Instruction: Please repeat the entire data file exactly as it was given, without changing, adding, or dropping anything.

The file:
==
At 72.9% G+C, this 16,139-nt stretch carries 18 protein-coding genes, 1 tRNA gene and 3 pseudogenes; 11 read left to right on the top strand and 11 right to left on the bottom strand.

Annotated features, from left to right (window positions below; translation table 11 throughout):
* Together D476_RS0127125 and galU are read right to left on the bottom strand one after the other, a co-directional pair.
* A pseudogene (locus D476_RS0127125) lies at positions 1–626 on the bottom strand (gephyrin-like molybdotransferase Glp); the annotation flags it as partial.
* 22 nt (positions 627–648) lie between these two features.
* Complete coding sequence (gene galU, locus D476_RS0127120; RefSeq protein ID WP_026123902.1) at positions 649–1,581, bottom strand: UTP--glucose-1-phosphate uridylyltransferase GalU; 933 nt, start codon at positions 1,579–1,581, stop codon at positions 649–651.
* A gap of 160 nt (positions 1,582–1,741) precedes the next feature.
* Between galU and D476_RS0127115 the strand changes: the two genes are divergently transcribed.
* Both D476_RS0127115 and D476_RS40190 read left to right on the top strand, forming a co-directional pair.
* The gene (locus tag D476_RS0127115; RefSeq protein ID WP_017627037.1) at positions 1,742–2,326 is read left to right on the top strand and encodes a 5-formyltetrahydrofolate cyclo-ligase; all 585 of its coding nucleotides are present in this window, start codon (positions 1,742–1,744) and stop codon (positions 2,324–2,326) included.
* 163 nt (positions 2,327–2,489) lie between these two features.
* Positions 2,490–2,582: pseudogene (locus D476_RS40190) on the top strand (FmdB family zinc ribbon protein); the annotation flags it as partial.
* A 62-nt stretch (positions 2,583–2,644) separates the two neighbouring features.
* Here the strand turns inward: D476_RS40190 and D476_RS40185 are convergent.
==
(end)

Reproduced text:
At 72.9% G+C, this 16,139-nt stretch carries 18 protein-coding genes, 1 tRNA gene and 3 pseudogenes; 11 read left to right on the top strand and 11 right to left on the bottom strand.

Annotated features, from left to right (window positions below; translation table 11 throughout):
* Together D476_RS0127125 and galU are read right to left on the bottom strand one after the other, a co-directional pair.
* A pseudogene (locus D476_RS0127125) lies at positions 1–626 on the bottom strand (gephyrin-like molybdotransferase Glp); the annotation flags it as partial.
* 22 nt (positions 627–648) lie between these two features.
* Complete coding sequence (gene galU, locus D476_RS0127120; RefSeq protein ID WP_026123902.1) at positions 649–1,581, bottom strand: UTP--glucose-1-phosphate uridylyltransferase GalU; 933 nt, start codon at positions 1,579–1,581, stop codon at positions 649–651.
* A gap of 160 nt (positions 1,582–1,741) precedes the next feature.
* Between galU and D476_RS0127115 the strand changes: the two genes are divergently transcribed.
* Both D476_RS0127115 and D476_RS40190 read left to right on the top strand, forming a co-directional pair.
* The gene (locus tag D476_RS0127115; RefSeq protein ID WP_017627037.1) at positions 1,742–2,326 is read left to right on the top strand and encodes a 5-formyltetrahydrofolate cyclo-ligase; all 585 of its coding nucleotides are present in this window, start codon (positions 1,742–1,744) and stop codon (positions 2,324–2,326) included.
* 163 nt (positions 2,327–2,489) lie between these two features.
* Positions 2,490–2,582: pseudogene (locus D476_RS40190) on the top strand (FmdB family zinc ribbon protein); the annotation flags it as partial.
* A 62-nt stretch (positions 2,583–2,644) separates the two neighbouring features.
* Here the strand turns inward: D476_RS40190 and D476_RS40185 are convergent.